Persona 3: Dancing in Moonlight is about as close to perfect as it could have been given the circumstances.
Pulling great songs from the original Persona 3, its remakes, and its spin-offs, it brings together an eclectic setlist for the ever-lovable cast to dance to and cheer each other on. It captures a celebratory fellowship centred on the bonds of its cast, even if it fails to give them the same substantial treatment the Persona 4 cast got in their equivalent spin-off.
Like its companion game, Persona 5: Dancing in Starlight, Moonlight begins with the members of S.E.E.S. waking up in Club Velvet—a dance club version of the Velvet Room—to partake in a night of dance. The entire game takes place in a collective dream the group is having, which is why, despite being set sometime during the original game, no one mentions their dancing detour. Unlike Persona 4: Dancing All Night, Moonlight lacks a proper story mode. My gut tells me this decision was probably made to circumvent the closing events of Persona 3 proper, which has been an albatross around the Persona spin-offs neck for years now, but it does mean that most of what happens in Moonlight is inconsequential. Dancing All Night’s story mode may have been contrived and convoluted, but it did offer its cast a chance to grow. Because the members of S.E.E.S. forget everything that happens in Moonlight, they’re denied any similar development. The story mode is replaced with social events for each character, which are full of banter, great voice acting, and an infinitely superior localization compared to Persona 5, but it’s hard to not feel the futility in every moment. Moonlight’s minimal story has its charms, but it’s fairly upfront about the fact that none of it matters. It’s freeing, but lacks the weight a Persona story usually brings along with it.
Because Moonlight is so transparent that nothing that happens matters, I instead took solace in getting more time with Persona 3’s wonderful cast and how expertly the game utilizes song and dance to capture each of their personalities. Akihiko Sanada brings his boxing skills and agility to his dancing style, Junpei Iori’s freestyle and hip-hop oriented approach was my favourite to watch, and Aigis is robotic but elegant in her own right. The distinct styles given to each character are accompanied by what it easily the Persona Dancing series’ best soundtrack. A few Persona 3 standards are in the mix, like the iconic “Mass Destruction” and “When the Moon’s Reaching Out Stars”, but Moonlight’s best songs come in the form of its stellar remixes. Some standouts for me were Junpei’s rendition of “Deep Mentality,” remixed by rapper Lotus Juice, and Novoiski’s remix of “Burn My Dread,” with Mitsuru Kirijo’s fierce performance accompanying it. Compared to Persona 5: Dancing in Starlight, S.E.E.S. has a larger variety of songs to choose from, with fewer repeated tracks in general. It kept the setlist from ever getting stale, and even now I’m going back through trying to get higher scores and better rankings. I love watching these characters dance and I love listening to them cheer each other on, but it’s the quality of the music that ties it all together in a way that Persona 5’s rhythm game can’t match.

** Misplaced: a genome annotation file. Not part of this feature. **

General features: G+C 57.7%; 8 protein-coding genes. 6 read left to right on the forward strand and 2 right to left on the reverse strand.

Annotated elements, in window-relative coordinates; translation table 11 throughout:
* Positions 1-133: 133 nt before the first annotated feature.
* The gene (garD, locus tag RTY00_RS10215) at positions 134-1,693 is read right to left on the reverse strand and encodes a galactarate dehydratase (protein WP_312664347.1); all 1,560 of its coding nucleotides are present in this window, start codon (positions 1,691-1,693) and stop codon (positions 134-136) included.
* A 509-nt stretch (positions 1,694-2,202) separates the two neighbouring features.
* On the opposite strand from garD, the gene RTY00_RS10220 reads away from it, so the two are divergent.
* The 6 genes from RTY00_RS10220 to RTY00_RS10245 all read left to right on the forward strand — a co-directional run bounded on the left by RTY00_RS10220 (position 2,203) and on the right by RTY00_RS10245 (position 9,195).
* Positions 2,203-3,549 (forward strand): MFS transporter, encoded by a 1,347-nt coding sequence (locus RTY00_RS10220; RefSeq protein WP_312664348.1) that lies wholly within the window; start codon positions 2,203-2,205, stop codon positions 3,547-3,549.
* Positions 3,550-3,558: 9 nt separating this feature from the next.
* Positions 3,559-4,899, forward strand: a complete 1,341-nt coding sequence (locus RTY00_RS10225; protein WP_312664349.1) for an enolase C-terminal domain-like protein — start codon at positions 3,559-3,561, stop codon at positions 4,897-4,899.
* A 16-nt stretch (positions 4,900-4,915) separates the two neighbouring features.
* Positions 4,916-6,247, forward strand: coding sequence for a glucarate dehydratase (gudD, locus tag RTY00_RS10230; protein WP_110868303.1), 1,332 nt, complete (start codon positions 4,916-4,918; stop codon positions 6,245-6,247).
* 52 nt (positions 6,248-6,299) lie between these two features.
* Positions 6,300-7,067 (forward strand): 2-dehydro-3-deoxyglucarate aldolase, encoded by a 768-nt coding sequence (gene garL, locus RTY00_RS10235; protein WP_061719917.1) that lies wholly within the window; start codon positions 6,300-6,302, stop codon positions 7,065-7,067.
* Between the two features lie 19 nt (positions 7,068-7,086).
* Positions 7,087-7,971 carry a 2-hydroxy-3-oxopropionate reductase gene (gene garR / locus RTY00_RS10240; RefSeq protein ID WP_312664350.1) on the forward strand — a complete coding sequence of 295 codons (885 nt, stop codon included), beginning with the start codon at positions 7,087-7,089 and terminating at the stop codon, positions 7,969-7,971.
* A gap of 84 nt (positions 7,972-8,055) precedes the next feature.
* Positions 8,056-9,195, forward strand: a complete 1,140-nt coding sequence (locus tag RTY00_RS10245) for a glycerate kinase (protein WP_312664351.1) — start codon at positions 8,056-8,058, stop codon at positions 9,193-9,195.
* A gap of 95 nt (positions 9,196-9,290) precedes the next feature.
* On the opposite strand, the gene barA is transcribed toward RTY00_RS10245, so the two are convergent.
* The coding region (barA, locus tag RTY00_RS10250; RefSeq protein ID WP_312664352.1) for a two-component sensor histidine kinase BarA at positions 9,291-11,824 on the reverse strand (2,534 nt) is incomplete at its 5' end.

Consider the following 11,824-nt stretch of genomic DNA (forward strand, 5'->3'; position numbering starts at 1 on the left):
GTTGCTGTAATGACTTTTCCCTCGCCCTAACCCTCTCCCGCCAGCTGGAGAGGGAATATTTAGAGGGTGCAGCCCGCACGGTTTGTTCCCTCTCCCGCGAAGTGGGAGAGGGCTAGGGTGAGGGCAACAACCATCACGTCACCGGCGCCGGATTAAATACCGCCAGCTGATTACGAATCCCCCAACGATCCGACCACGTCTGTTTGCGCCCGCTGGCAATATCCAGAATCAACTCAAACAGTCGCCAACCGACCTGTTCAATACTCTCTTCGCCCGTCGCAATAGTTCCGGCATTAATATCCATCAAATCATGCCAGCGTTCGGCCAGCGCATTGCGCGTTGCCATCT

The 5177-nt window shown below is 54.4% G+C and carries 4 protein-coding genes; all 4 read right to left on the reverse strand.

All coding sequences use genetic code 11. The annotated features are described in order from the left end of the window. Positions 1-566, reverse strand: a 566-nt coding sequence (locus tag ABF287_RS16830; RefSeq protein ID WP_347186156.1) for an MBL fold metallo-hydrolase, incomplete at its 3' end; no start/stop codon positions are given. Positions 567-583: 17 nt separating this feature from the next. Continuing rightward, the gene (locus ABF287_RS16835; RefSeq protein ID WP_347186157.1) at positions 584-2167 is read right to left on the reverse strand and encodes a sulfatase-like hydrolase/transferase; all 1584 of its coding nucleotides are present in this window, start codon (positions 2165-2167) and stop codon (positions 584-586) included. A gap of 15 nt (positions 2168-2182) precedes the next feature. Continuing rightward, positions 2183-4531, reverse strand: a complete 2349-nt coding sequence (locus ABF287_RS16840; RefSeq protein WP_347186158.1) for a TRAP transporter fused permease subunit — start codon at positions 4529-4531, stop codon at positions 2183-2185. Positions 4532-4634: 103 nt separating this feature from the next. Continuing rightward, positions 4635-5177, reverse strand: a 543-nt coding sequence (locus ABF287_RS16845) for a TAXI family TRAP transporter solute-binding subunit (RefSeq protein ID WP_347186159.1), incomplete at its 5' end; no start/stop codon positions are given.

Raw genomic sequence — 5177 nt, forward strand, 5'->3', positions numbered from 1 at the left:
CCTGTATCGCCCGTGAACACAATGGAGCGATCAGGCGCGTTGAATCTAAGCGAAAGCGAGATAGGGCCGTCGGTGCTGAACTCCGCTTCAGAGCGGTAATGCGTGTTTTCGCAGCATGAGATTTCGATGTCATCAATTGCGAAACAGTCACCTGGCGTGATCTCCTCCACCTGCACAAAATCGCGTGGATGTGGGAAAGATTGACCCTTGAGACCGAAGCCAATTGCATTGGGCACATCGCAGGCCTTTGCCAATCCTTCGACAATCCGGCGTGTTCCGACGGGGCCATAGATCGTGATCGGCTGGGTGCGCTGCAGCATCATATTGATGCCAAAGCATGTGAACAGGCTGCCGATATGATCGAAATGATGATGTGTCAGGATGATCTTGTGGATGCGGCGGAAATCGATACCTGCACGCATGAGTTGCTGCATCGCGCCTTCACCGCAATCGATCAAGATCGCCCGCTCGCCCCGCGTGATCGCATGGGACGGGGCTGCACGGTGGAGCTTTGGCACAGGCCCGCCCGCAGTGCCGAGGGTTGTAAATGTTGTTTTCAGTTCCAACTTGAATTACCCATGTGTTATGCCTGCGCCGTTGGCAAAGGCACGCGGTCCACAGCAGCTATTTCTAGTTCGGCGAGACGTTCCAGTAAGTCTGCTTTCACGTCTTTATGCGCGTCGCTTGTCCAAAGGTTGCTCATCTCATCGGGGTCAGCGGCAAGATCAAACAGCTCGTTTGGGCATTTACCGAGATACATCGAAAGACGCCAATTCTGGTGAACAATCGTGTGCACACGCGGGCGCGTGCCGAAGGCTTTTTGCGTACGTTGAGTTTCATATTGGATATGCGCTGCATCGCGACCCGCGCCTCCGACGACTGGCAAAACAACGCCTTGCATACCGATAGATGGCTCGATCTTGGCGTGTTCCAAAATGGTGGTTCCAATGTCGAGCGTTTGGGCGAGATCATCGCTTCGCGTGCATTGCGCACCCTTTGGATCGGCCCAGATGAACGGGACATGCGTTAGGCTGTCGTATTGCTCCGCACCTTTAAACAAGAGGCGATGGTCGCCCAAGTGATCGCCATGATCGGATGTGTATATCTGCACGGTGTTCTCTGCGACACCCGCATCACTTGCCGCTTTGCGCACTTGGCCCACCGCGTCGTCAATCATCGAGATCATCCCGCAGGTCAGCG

The music and character make way for a challenging and addictive rhythm game that has a lot of heart to it and made living in it all the more rewarding for me as a Persona fan. The chaos of Dancing in Moonlight’s rhythmic logic and hearing the cast cheer me on as I learned to keep up made the more frustrating songs worth it, and every broken record and perfect ranking all the more worthwhile. Even Persona fans without rhythm game experience can find something to love here, and the game does a good job of easing you into the rhythm. Those who have played Persona 4: Dancing All Night will know what to expect, as there hasn’t been much in the way of additions, making both Dancing in Moonlight and Starlight feel like filling in a void rather than a sequel with improvements and new features.
That being said, of the three, Persona 3: Dancing in Moonlight is my favourite. Despite the disappointing lack of a story mode, Persona 3’s music stands out above the others in a series of already incredible soundtracks, and in comparison to its direct companion, it uses all the music it has at its disposal to create something varied and impassioned that captures the game’s characters and tone. It’s a delightful way to see these characters again, and I plan to spend a lot more time in their collective fever dream.